January 10, 2013

On our last night in Florence, Matt and I had dinner at a small, family run restaurant in the Oltrarno called Trattoria Da Ginone. I ordered bucatini tossed with peperoncini flakes, parsley, and breadcrumbs fried in olive oil. Olive oil soaked breadcrumbs add nice, crispy bite and texture to any the pasta, anywhere, but there’s obviously something special about eating it in Italy. I’m always tempted to roll my eyes, then, when someone promises that this or that Italian restaurant in New York or San Francisco or wherever is “just like being in Italy”.

Really? And are there two thousand year old ruins around the corner from this quaint little trattoria? How about a Michelangelo sculpture within spitting distance? Then again, being in Italy doesn’t guarantee a phenomenal meal. It helps, of course, but in truth I was surprised to find that unlike in Paris, where you can get a fresh pressed jambon-beurre for mere euros at any old hole in the wall, in Rome it was all too easy to stumble upon lousy panini.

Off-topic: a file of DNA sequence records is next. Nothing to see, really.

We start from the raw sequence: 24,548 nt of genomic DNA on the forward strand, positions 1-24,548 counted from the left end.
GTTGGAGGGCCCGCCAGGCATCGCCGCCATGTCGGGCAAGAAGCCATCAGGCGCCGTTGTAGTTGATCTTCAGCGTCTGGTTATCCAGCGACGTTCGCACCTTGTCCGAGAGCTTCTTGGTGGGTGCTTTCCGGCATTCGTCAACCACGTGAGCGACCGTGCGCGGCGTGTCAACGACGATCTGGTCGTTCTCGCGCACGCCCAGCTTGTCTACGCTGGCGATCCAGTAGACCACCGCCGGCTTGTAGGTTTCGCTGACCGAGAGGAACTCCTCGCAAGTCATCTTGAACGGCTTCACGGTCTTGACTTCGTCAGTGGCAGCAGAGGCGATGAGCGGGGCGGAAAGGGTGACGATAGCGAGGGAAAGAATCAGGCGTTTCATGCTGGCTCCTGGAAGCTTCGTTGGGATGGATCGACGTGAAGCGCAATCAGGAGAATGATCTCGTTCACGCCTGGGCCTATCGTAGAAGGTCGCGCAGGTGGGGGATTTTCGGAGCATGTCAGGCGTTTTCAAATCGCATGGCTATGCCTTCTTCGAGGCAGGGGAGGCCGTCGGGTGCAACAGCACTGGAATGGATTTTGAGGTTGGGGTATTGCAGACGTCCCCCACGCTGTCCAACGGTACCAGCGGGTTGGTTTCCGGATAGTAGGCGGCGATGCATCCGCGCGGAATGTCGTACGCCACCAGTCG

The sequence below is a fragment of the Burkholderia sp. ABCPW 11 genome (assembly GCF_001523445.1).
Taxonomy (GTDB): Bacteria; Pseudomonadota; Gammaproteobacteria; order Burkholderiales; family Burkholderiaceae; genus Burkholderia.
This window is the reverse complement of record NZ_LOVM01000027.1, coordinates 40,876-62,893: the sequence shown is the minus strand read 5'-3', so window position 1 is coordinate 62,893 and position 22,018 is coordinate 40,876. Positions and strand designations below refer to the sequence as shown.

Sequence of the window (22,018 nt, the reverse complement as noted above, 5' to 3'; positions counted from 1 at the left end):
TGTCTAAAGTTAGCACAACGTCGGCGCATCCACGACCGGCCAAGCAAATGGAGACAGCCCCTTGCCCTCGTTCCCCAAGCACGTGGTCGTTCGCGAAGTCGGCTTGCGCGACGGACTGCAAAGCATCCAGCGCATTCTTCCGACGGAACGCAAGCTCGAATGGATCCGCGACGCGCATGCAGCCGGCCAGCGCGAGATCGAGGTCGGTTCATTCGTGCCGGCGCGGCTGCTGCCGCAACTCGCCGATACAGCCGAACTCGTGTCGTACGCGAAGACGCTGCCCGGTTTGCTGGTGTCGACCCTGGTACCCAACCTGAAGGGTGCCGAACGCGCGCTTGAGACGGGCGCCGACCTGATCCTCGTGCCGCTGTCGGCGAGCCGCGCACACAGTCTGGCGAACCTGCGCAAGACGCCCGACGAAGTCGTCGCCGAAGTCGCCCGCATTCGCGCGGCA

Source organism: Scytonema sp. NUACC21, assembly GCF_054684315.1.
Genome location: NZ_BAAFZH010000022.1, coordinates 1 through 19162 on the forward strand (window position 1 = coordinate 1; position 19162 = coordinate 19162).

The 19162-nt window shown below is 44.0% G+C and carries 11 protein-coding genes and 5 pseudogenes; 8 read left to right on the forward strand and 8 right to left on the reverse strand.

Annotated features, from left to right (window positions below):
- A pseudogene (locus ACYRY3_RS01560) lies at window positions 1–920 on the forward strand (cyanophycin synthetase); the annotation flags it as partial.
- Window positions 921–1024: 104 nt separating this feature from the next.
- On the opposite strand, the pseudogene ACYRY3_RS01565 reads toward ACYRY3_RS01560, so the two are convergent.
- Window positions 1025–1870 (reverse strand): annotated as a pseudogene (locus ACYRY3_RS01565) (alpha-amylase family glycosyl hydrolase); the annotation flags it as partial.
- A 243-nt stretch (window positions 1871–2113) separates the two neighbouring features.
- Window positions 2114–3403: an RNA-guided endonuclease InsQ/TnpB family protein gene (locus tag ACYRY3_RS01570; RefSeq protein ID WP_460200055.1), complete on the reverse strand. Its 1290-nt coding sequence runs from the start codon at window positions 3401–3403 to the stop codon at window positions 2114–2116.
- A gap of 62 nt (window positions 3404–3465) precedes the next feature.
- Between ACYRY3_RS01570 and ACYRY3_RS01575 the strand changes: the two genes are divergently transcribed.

Briciola, a restaurant specializing in Northern Italian cuisine, is in the Ukranian Village neighborhood of Chicago.  It does look a bit like some of the places we ate in Italy, and the service is genuine and warm, but the food is what matters, and it’s delicious. We started with one of the appetizer specials, a trio of lightly fried arancini with spicy pomodoro dipping sauce. There were several things on the menu that I would have been happy to try, which means I’ll be going back. I ended up with the macaroncini alla briciola, which was described as baby macaroni with Italian sausage in a spicy tomato, garlic and sage sauce, but the pasta looked more like rigatoni. Matt’s choice, pork on the bone, was tender and perfectly paired with mashed potatoes in a mushroom sauce. Next time we’ll bring some wine with our appetites.

Briciola: 947 N. Damen Ave., Chicago, IL



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